Armida was probably created by the abovementioned Torquato Tasso for his 1580 epic poem Jerusalem Delivered.

Ayla was created for the protagonist of Jean Auel’s Clan of the Cave Bear series in 1980. It’s the Neanderthal pronunciation of her unknown birth name.

Bambi is derived from the Italian word bambina (little girl). It’s of course famous as the name of the (male) deer in the Disney movie based on Swiss writer Felix Salten’s 1923 novel. Prior, it was used in American writer Marjorie Benton Cooke’s 1914 novel.

Belphoebe was coined by Edmund Spenser in his 1590 poem The Faerie Queen, derived from French word belle (beautiful) and the Latinized name Phoebe. The latter ultimately comes from the Greek name Phoibe (pure, bright).

Briana was also first used in The Faerie Queen. It’s a female form of the Irish name Brian, which may derive from Old Celtic root bre (hill), and thus by extension mean “noble, high.” This name exploded in popularity in the Nineties, in countless spellings, but has now dropped down the charts significantly.

Rosalind and Celia, 19th century, by Margaret Gillies

Celia is the feminine form of Latin surname Caelius (heaven). Shakespeare introduced it to the Anglophone world in 1599’s As You Like It.

Charissa is an elaborated form of the Greek Charis (kindness, grace). This also comes from The Faerie Queen.

Charmaine was possibly first used in the 1924 play What Price Glory?, either the English word “charm” with the -aine suffix of Lorraine, or a form of Charmian, used by Shakespeare in 1606’s Antony and Cleopatra.

Clarinda again comes from The Faerie Queen, a combination of Clara (clear, famous, bright) and suffix -inda.

Clarissa, derived from Clarice and ultimately Clara, is the title character of Samuel Richardson’s massively long 1748 novel.

Cora comes from the Greek Kore (maiden), another name for Persephone. It arose as a name in James Fenimore Cooper’s 1826 novel The Last of  the Mohicans.

Cordelia is an adaptation of Celtic name Cordeilla, of unknown etymology. Shakespeare used it for the youngest daughter in 1606’s King Lear.

Cosette comes from French chosette (little thing), and was used in Victor Hugo’s Les Misérables (1862). Her real name is Euphrasie.

Csilla (CHEE-lah) means “star” in Hungarian. It was invented by András Dugonics for an 1803 novel.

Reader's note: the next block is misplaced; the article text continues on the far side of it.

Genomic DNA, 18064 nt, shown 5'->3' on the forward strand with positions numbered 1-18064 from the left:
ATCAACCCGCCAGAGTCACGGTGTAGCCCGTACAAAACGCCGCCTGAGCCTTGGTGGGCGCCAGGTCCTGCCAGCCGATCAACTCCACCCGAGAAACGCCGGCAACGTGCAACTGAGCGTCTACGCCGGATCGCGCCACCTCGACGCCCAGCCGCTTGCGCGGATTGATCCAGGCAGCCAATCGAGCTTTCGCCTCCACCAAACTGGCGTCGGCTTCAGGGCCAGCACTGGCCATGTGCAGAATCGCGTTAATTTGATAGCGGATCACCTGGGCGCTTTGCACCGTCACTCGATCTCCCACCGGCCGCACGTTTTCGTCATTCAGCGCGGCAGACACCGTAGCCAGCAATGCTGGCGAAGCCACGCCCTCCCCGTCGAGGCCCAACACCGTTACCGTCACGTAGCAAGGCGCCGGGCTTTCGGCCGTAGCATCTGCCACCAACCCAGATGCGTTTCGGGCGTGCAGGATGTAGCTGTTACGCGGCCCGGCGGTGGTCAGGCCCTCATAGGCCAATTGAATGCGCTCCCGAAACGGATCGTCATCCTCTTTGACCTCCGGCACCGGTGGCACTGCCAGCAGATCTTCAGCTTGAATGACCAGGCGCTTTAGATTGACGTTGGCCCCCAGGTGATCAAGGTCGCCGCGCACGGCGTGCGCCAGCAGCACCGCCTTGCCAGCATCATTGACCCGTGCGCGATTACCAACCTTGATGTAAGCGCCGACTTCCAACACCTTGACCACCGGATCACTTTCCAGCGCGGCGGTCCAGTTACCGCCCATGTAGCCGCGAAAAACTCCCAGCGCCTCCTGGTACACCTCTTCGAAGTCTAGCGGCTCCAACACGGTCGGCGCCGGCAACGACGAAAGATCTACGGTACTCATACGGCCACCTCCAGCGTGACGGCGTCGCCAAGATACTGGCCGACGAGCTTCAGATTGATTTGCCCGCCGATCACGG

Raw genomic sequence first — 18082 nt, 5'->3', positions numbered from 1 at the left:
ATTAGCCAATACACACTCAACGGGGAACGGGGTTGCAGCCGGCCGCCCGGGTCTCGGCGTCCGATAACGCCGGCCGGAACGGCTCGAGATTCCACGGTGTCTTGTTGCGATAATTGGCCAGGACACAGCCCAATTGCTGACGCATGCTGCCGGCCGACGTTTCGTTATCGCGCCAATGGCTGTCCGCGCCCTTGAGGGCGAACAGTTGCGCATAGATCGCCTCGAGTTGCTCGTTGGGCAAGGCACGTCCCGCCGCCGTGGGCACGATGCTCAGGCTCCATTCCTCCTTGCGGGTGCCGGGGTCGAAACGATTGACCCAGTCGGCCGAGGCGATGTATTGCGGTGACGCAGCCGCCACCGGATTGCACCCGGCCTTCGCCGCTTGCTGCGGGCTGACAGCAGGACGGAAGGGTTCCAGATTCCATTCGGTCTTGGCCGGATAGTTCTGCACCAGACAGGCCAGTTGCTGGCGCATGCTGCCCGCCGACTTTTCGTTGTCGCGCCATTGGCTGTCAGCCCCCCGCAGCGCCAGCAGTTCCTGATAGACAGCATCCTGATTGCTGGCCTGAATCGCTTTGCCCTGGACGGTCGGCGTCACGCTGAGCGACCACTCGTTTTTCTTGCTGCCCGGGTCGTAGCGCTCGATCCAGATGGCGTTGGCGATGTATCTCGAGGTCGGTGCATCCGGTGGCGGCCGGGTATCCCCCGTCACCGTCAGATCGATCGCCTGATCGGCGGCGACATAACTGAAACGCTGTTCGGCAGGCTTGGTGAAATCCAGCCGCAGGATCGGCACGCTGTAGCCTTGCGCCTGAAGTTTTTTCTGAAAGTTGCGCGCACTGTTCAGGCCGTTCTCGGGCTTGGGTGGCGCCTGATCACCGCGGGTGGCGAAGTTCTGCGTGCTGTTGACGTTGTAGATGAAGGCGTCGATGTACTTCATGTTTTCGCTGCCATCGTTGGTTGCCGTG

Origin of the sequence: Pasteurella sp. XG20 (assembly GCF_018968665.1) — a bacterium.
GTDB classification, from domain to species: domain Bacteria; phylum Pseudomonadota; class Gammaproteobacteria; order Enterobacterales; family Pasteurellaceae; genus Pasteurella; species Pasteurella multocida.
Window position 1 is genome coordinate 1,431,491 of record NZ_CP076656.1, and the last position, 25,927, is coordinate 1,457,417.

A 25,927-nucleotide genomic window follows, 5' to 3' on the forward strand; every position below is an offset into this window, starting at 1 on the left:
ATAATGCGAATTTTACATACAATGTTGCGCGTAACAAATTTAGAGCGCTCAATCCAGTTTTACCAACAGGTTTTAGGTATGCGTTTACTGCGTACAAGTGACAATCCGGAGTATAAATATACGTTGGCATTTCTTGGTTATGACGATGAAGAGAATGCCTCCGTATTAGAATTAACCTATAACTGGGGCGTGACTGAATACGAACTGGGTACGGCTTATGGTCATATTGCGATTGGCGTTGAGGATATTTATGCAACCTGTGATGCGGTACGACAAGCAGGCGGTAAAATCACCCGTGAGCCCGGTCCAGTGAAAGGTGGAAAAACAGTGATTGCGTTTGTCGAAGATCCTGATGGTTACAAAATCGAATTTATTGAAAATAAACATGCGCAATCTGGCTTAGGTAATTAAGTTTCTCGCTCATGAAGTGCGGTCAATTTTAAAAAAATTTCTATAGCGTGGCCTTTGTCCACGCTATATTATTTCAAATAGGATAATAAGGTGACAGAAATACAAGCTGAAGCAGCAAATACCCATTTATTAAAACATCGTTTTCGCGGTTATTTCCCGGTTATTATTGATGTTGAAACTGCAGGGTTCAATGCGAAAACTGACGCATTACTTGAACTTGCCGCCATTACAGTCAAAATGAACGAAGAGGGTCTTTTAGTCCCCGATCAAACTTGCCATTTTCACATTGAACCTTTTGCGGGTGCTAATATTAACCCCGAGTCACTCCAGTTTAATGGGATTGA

Doreen may have been coined by Edna Lyall in her 1894 novel of the same name, from nickname Dora and suffix -een.

Dorinda comes from Dora and -inda, created for John Dryden and William D’Avenant’s 1667 play The Enchanted Island.

Cordelia, from The Graphic Gallery of Shakespeare’s Heroines, William Frederick Yearns

Dulcinea was created by Miguel Cervantes for Don Quixote (1605), derived from Spanish word dulce (sweet).

Eglantine comes from the word for a flower also called sweetbriar. It was first used, as Eglentyne, in Chaucer’s Canterbury Tales.

Enikő was coined by 19th century Hungarian poet Mihály Vörösmarty, inspired by Enéh, legendary mother of the Magyars. It may mean “deer” or “cow.”

Eponine was also used in Les Misérables, and may derive from Empona, a first century Roman Empress in Gaul. The Italian form is Epponina.

Ethel was created in the 19th century, from Old English root æðel (noble), and popularized in several novels.

Evangeline may have first appeared in Henry Wadsworth Longfellow’s 1847 epic poem of the same name. It means “good news” in Greek.

Fantine is another Les Misérables name, possibly derived from French enfant (child).

Fiammetta means “little flame” in Italian. This is one of the members of the brigata in The Decameron.

Fiona was possibly first used in Scottish poet James MacPherson’s 1762 poem Fingal. It’s the feminine form of Fionn (white or fair).

Slavic flower names

As promised, here’s a list of Slavic names primarily beginning with the roots Cvet-, Kvet-, and Tsvet-. This element means “flower” in the Slavic languages.

Female:

Cveta is Serbian.

Cvetana is Serbian and Croatian.

Cvetka is Slovenian.

Cvijeta is Serbian and Croatian.

Cvijetka, Cvita, Cvitana, and Cvitka are Croatian.

Cvjetana is Serbian and Croatian.

Cvjetislava means “flower glory” in Croatian. Another form is Cvjetoslava.

Cvjetka is Serbian and Croatian.

Květa is Czech, and Kveta is Slovak. This can either be a nickname or full name.

Květoslava means “flower glory” in Czech. The Slovak form is Kvetoslava. Květuše is a Czech diminutive.

Kvitoslava is Ukrainian.

Tsveta, Tsvetana, and Tsvetelina are Bulgarian. A nickname is Tsvetanka.

Tsvetomira means “flower peace” and “flower world” in Bulgarian, though the first element may also derive from tsvyat (colour) and thus mean “colour of peace.”

Male:

Cvetan and Cvetin are Macedonian, Serbian, and Croatian.

Cvetko is Slovenian.

Cvijetko, Cvijeto, Cvitan, and Cvitko are Croatian.

Cvjetan and Cvjetko are Serbian and Croatian.

Cvjetislav is Croatian. Another form is Cvjetoslav.

Květoslav is Czech. The Slovak form is Kvetoslav.

Kvitoslav is Ukrainian.

Tsvetan and Tsvetko are Bulgarian.

Tsvetomir means “flower peace” and “flower world” in Bulgarian.

The Cs of Slavic names

Female:

Ćazima is Bosnian. The male form is Ćazim. I suspect these names derive from the Persian Kazem, which ultimately comes from the Arabic word kazim (he who controls his anger).

Celestyna is the Polish form of Latin name Caelestinus, which in turn derives from Caelestis (heavenly, of the sky).

Cerera is a rare Croatian and Lithuanian form of Ceres, the Roman goddess of agriculture. It derives from Indo–European root *ker (to grow).

Chekhina is an archaic Russian name meaning “female Czech.”

Cheresha is a rare Bulgarian name meaning “cherry.”

Cirila is the Slovenian feminine form of Cyril/Kirill, which derives from Greek name Kyrillos, and ultimately from the word kyrios (lord).

Male:

Ćejvan is a rare Bosnian name which may mean “one who guards a high/elevated position.”

Celeryn is a rare Polish name derived from a Latin word meaning “swift, speedy, quick, rapid, fast.” The feminine form is Celeryna.

Chavdar is Bulgarian, derived from a Persian word meaning “dignitary, leader.”

Chedo (Macedonian), Čedo (Serbian, Croatian) means “a child.”

Ctirad is Czech and Slovak, derived from the roots chisti (honour) and rad (happy, willing).

Czcibor (Polish), Ctibor (Czech) derives from the roots chisti and borti (battle). The feminine form is Czcibora.